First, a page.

There was a boy’s youth hostel and through grimy windows we could see the cots that the young men slept on. After puberty the boys were separated from the family dwellings.

We even passed a little market selling vegetables, meat and other goods, that the refugees had prepared. I asked Maha who ran the refugee camps.

She said, "The Afghanis. All H.C.I. or any other relief organization does is set up child sponsorship programs, clinics, schools and what ever other services they need."

When I was staying in Lahore I had heard many people grumbling about the Afghanis. They claimed that they would get supplies from one group, go and sell them, then get supplies from another and pocket the money.

I expected Maha to deny this, but she nodded and said, "This does sometimes happen but much less now than in the beginning. These people are not angels. They will take advantage of you if you let them. But part of the problem is that relief organizations didn’t understand their needs. They would give them a brand new blanket, fine cooking oil, the best things. The Afghanis do not need fancy things. They would take that fancy blanket and sell it on the market for six hundred rupees. Then buy a cheap blanket for one hundred rupees that would do the job."

We arrived at mud walls about ten feet high. We walked into an alley, being careful not to step in the little stream that ran down the middle. It looked to be the sewer.

Entering a low beamed door, we stepped into a large courtyard with a few lanky trees, some chickens scratching in the dirt and a few goats.

Kareem led us to the right, looking back every so often to make sure we were still following. We had to climb a steep step and came to another level and another house.

There were about four little huts at the edges of a walled courtyard. Kareem told Maha that the hut across the courtyard was where they were staying. It actually belonged to another family but they were using it. Their hut had been ruined by the recent rains.

We had to wait for his mother to get back. She was the only one who had a key to the padlock on the front door. I was surprised that they had things they felt needed to be locked up.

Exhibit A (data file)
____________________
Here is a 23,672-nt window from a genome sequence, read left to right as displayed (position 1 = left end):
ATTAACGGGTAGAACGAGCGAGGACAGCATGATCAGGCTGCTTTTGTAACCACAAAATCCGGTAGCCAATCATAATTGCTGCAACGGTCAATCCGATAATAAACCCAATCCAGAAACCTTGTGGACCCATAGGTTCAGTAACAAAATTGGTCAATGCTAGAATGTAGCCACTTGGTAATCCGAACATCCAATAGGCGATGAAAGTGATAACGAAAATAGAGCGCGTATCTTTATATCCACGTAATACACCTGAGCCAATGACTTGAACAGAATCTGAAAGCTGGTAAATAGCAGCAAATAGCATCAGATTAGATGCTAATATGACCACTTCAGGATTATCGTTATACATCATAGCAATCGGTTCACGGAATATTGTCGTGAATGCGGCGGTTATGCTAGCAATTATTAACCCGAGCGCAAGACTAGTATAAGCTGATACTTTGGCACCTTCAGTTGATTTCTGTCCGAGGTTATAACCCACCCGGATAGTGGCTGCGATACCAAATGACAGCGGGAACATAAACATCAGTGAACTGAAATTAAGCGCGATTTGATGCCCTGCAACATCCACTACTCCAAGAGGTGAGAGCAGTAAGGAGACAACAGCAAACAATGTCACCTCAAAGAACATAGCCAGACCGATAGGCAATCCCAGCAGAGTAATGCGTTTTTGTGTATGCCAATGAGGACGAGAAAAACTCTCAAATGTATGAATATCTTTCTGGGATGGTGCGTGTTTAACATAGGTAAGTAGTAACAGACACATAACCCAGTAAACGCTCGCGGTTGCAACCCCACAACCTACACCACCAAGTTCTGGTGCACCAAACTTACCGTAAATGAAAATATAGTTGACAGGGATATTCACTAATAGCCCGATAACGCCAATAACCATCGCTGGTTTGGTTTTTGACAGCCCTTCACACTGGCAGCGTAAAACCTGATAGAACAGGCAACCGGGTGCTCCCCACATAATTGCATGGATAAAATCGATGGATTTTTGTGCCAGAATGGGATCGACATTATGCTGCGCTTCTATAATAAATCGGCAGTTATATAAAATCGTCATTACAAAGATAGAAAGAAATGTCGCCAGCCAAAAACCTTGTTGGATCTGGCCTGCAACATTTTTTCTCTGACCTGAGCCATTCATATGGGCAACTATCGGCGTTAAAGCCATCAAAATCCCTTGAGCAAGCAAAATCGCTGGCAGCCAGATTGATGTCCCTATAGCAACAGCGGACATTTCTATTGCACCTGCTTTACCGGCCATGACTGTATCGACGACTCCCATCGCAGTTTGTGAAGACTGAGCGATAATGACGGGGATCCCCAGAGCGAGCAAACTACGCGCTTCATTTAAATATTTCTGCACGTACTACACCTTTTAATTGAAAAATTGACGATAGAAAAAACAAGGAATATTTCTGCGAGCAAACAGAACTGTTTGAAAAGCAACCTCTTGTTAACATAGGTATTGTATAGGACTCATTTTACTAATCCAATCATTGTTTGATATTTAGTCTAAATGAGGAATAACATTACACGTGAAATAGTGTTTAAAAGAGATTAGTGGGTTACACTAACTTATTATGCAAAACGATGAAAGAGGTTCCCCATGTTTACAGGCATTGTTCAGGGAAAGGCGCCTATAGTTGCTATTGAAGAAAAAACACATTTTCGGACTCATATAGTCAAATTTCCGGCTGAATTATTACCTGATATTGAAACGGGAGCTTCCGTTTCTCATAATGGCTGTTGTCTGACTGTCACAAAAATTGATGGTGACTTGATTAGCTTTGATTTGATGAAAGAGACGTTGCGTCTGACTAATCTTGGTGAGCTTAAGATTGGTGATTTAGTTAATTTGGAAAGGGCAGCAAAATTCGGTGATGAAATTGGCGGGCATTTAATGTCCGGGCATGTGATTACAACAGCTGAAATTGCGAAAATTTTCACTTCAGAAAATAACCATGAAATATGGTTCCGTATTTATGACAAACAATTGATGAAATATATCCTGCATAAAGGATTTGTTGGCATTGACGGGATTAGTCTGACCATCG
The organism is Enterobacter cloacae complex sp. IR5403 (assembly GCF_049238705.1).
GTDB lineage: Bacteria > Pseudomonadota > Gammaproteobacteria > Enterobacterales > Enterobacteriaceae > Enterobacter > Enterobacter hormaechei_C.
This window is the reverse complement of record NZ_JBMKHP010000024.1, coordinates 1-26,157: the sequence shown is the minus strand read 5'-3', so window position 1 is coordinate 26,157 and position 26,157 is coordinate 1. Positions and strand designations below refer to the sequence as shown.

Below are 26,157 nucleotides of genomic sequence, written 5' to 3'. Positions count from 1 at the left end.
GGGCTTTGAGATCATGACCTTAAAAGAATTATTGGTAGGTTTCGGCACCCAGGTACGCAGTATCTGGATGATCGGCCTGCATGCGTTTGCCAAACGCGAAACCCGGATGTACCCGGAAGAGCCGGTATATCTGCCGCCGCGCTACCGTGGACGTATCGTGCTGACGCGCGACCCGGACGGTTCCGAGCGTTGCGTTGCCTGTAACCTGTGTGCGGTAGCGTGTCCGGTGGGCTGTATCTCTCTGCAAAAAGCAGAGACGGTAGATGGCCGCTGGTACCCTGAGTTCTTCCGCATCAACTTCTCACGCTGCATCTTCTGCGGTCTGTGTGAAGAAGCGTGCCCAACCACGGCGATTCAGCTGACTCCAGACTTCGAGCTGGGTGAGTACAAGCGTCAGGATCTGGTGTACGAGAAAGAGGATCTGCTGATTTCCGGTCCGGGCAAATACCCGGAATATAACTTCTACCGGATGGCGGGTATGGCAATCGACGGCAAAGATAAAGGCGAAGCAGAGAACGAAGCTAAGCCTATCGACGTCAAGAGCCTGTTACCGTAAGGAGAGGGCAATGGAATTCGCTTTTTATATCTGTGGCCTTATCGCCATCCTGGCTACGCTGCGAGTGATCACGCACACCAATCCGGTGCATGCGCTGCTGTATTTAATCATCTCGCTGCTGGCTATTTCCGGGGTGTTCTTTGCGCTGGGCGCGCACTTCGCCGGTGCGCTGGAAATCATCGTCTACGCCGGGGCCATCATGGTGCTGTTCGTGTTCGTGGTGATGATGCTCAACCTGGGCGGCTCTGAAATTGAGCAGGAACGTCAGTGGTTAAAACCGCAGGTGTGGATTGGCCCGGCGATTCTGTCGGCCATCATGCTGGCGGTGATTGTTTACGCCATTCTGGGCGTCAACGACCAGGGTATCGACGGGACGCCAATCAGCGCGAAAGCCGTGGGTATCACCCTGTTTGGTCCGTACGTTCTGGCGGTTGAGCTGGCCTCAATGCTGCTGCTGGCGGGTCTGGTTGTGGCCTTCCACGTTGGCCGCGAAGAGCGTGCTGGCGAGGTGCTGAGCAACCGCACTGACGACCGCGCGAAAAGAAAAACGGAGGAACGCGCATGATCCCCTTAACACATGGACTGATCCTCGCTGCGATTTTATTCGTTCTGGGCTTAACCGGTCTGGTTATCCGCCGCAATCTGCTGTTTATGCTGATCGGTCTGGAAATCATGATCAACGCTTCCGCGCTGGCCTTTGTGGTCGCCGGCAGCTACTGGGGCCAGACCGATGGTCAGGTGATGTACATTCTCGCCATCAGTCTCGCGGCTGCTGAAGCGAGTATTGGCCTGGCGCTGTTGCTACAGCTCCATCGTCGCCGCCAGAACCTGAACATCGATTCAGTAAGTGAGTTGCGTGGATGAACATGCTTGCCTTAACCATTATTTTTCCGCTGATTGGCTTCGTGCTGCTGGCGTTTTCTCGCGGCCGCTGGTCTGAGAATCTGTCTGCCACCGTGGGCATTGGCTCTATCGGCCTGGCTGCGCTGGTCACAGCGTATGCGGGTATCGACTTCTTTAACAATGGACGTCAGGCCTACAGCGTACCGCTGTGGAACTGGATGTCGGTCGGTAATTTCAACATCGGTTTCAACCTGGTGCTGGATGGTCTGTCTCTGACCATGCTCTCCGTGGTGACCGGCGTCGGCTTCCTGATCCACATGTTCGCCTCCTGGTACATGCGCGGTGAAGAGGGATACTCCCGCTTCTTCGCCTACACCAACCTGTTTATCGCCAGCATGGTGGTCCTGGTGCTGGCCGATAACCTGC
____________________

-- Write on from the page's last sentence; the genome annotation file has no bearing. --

I asked Kareem and Jama-uddin to show their house to me. They took me to the back gate. When we opened it a dark-haired boy, about Jama-uddin’s age, was standing there, staring intently at me. On impulse, I took his picture. We went past him, and across a steep slope, also planted with crops.

How nice and comfortable these mud houses looked in the weak January sunshine. These refugees did not seem to be so destitute, I thought, until we arrived at what was left of their house.

It was a small mud house about nine paces by four paces. The floor had dried but must have been a slurry when it was wet. The roof was made of wooden beams with smaller sticks laid across. A black plastic sheet was visible (garbage bag) through the sticks, and was all that kept out the rain. On top was a layer of mud mixed with straw. There was an odd shaped hole, not a window, at the base of one of the walls where the water had worn through to run down the slope.

I realized then how differently I would have viewed their accommodations if it had been drizzling. The courtyard was mud, the walls were mud, the floor was mud. No wonder refugees always looked unwashed. But at least they did not smell.

We went back to where Maha was still sitting on a straw mat. There were a dozen kids hanging around, including the dark haired boy. I passed out some candies. The mother arrived, panting and clutching her chest. She had run all the way from the clinic when she’d hear we were there. She sat down to answer my questions.

I asked her how her husband had died. Maybe he’d been killed fighting with the Mujahideen.

No, he had been ploughing a field and stepped on a land mine at the beginning of the war. Kareem had only been two, Jama-uddin had been three and his little sister Nooriya had been one.

I asked how they came to Peshawar. Maybe they had walked, their feet ragged and bleeding from the mountain passes.

No, they’d had a donkey to carry the bulk of the provisions.

Suddenly the mother pointed to Nooriya’s legs and pulled up her trousers to reveal scars all the way up to the girl’s thighs. I asked if she’d got those scars in a narrow escape from the Russians or Kabul government.

No, she was carrying straw home to be burned as fuel when she was hit by a truck.

In Afghanistan?

No. In Peshawar. They thought she would never walk again but the doctors operated and managed to save her legs.

Oh, I thought. That was too bad, but it wasn’t exactly what I was looking for.